Award Date

8-1-2014

Degree Type

Dissertation

Degree Name

Doctor of Philosophy (PhD)

Department

Psychology

First Committee Member

Daniel N. Allen

Second Committee Member

Joel S. Snyer

Third Committee Member

Jefferson W. Kinney

Fourth Committee Member

Merrill R. Lander

Number of Pages

195

Abstract

Psychotic symptoms in bipolar I disorder during mood episodes has been associated with several negative outcomes raising the question as to whether psychosis is a risk factor for a more severe form of this chronic and debilitating condition. However, relatively little research has been directed at understanding the relationships among social cognitive functioning in bipolar I disorder with and without a history of psychosis. Impaired social cognition has been identified as a putative endophenotypic markers in schizophrenia and the evidence is mounting as to whether similar impairments also exist in bipolar I disorder. Given the plethora of research supporting the presence of social cognitive impairments in schizophrenia researchers have sought to focus on subdomains and component parts of social cognition, such as theory of mind and the processing of naturalistic social exchanges. Compared to healthy controls, research in this area suggests that individuals with schizophrenia struggle to correctly recognize and interpret naturalistic social exchanges involving linguistically inconsistent inferences (e.g., sarcastic) as opposed to consistent inferences that are sincere. Research in this area involving participants with bipolar I disorder has been mixed, which may be explained by heterogeneous bipolar I disorder samples. To date, the theory of mind component involving recognition and interpretation of social exchanges has not been evaluated in individuals with bipolar I disorder with and without a history of psychosis during mood episodes. Hence, the overarching goal of this project was to evaluate whether a history of psychotic symptoms in bipolar I disorder are associated with impaired recognition and interpretation of naturalistic social exchanges, particularly those involving sincere, lie, and sarcastic exchanges.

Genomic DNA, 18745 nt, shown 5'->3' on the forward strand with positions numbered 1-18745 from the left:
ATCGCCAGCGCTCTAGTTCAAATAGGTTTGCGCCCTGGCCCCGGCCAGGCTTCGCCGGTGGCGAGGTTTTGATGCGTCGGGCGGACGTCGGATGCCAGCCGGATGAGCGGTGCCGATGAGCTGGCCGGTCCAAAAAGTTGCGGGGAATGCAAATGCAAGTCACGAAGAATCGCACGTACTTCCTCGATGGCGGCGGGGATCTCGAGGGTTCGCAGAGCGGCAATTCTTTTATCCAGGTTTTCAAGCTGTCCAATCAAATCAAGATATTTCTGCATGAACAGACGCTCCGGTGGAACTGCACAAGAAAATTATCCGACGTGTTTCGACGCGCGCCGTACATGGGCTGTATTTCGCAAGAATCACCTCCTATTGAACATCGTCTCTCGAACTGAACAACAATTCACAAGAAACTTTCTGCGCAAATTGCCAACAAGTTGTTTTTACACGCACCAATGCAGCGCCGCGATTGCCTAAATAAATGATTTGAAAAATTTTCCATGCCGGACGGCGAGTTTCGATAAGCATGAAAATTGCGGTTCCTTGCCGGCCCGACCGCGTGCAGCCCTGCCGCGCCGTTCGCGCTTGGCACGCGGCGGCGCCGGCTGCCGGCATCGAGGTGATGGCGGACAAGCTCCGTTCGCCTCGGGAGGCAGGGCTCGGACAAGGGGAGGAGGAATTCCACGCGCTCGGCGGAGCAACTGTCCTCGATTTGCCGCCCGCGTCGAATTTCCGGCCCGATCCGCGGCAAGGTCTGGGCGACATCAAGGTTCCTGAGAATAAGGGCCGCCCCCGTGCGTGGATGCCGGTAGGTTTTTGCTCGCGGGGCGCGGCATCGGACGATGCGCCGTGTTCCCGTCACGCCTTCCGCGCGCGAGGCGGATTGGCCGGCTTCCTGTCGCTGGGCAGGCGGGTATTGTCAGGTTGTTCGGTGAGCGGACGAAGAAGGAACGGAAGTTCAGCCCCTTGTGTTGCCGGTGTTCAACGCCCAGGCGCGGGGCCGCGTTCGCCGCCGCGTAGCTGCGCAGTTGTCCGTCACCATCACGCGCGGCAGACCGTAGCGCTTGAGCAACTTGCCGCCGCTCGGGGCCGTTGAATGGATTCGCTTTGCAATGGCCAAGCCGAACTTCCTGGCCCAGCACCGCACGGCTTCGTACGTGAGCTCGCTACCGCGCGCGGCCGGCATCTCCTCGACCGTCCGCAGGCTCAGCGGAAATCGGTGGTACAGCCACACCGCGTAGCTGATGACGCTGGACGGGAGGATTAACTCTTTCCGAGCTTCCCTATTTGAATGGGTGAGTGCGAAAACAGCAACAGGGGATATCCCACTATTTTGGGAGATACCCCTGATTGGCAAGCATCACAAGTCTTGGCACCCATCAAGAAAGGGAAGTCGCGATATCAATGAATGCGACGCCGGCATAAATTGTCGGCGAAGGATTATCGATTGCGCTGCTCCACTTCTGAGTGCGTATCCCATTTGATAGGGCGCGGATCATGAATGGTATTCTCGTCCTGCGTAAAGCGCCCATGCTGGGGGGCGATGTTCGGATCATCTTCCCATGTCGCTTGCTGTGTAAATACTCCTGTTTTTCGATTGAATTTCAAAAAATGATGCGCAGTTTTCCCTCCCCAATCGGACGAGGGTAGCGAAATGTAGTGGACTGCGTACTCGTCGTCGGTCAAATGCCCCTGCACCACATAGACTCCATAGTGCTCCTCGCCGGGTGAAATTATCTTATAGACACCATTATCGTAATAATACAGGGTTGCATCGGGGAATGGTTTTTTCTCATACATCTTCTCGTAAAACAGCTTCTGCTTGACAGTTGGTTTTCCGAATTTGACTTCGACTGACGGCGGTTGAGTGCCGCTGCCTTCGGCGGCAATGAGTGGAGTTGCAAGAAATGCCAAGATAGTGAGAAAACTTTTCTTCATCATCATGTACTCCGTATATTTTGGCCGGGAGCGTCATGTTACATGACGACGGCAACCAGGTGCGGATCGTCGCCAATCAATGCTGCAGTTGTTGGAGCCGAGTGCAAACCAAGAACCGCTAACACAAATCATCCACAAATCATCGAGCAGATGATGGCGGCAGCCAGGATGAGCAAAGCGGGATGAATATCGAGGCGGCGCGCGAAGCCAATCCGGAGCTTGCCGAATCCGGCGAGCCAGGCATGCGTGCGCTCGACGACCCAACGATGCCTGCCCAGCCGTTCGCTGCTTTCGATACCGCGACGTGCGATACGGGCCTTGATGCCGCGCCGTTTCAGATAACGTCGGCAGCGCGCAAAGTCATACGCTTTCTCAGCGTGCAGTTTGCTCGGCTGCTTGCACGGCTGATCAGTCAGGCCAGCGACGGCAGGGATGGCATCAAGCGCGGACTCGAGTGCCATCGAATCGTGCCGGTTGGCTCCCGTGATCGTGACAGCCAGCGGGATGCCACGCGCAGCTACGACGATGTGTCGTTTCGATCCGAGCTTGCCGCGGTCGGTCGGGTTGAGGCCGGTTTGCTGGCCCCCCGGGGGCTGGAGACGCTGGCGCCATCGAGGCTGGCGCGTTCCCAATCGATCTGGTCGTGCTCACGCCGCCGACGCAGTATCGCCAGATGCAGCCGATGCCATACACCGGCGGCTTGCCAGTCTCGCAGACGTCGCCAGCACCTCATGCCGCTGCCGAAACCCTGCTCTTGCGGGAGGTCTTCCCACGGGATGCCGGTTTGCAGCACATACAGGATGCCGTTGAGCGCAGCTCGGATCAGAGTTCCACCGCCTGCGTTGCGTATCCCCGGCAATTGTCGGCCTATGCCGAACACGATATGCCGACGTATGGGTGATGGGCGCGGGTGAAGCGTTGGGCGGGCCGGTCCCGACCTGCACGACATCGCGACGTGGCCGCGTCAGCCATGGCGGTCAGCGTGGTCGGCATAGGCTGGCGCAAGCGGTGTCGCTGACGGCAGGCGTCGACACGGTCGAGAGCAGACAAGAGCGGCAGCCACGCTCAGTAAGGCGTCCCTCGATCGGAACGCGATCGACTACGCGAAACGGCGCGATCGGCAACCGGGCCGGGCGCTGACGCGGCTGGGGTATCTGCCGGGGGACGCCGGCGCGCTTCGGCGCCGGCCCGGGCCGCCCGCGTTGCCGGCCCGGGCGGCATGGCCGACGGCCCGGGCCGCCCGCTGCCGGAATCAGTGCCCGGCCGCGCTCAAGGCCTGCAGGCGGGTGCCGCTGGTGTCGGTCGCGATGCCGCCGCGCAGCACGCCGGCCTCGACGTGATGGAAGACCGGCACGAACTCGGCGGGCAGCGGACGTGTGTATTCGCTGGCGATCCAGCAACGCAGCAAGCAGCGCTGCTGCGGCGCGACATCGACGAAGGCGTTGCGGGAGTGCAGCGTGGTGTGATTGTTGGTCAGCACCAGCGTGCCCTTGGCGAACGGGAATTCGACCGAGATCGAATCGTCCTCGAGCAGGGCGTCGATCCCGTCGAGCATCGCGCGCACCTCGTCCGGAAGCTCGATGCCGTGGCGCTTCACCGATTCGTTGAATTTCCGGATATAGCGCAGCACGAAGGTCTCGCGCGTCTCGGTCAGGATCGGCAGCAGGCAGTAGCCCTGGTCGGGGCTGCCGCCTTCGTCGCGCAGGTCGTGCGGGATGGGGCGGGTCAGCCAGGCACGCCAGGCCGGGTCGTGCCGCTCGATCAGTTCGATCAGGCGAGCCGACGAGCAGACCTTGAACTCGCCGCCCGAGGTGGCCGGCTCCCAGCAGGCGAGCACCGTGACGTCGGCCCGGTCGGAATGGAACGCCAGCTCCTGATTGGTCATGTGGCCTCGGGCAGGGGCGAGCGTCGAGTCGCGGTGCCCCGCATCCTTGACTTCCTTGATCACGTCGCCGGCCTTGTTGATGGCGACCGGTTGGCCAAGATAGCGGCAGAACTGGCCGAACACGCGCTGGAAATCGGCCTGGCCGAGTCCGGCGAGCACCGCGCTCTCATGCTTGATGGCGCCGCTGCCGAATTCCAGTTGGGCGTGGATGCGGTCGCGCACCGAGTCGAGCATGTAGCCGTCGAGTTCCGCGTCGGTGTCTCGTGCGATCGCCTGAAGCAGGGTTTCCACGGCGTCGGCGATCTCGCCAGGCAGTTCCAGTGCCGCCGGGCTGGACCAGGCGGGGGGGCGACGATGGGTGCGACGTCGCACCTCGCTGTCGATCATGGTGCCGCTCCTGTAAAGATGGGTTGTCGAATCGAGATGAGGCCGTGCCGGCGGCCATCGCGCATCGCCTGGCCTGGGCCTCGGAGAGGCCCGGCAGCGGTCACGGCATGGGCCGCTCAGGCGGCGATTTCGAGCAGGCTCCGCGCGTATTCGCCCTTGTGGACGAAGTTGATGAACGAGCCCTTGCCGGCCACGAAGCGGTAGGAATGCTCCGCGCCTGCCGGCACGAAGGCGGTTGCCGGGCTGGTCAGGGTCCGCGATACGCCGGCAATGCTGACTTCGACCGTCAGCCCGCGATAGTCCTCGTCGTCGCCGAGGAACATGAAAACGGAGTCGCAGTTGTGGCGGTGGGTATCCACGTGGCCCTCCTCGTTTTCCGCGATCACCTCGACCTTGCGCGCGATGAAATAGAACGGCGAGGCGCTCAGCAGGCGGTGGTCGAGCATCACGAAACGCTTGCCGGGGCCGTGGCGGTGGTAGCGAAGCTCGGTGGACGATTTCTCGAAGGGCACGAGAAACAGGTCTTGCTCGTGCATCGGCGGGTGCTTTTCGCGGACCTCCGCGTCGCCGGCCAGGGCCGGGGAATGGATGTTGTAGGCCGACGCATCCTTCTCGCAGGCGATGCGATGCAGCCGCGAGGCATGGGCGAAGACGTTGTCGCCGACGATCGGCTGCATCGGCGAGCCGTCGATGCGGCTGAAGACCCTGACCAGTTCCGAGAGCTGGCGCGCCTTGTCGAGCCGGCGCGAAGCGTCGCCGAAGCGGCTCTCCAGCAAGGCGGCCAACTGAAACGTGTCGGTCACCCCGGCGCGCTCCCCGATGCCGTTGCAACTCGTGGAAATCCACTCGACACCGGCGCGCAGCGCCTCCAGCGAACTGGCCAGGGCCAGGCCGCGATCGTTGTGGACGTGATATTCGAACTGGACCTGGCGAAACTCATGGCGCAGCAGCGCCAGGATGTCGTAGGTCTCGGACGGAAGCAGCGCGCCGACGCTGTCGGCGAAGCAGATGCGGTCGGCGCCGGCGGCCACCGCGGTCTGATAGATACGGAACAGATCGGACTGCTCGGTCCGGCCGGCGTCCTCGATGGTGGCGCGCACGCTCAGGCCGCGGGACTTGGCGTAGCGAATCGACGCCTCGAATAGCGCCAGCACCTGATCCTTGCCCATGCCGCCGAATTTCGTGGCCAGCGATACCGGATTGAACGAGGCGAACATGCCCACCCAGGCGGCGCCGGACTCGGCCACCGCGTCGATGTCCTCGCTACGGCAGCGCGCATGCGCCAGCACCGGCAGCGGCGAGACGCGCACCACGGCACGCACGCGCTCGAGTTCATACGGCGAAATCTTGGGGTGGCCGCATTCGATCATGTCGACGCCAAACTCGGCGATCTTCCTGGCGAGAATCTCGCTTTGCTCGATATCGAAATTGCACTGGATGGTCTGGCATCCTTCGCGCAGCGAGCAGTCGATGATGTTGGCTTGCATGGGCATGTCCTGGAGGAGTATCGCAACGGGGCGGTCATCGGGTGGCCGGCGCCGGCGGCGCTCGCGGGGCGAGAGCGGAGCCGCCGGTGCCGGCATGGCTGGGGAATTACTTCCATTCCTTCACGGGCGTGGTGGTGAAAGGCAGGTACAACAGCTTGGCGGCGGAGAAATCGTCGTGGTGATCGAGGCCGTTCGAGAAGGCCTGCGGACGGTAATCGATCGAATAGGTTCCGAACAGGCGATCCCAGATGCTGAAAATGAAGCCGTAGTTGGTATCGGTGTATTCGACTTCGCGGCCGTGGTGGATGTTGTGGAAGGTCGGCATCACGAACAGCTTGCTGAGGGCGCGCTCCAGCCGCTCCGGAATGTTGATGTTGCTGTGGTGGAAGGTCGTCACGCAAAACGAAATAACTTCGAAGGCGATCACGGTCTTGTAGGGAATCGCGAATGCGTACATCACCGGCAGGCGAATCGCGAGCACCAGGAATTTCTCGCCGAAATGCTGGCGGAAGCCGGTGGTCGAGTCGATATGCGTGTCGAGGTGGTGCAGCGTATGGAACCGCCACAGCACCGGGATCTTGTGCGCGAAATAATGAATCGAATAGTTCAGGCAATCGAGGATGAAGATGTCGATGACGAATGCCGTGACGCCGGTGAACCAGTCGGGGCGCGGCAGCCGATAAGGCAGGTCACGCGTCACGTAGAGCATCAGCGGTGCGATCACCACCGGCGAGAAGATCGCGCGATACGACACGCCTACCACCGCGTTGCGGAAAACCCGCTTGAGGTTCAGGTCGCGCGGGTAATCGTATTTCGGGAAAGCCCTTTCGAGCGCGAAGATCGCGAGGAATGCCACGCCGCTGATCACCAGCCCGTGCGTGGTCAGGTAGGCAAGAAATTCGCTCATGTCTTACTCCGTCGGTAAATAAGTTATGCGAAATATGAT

Keywords

Bipolar Disorder; Irony; Manic-depressive illness; Mental illness; Sarcasm; Schizophrenia; Serious Mental Illness; Social Cognition; Social perception; Theory of Mind

Disciplines

Clinical Psychology | Cognitive Psychology | Mental and Social Health | Psychiatric and Mental Health

Language

English


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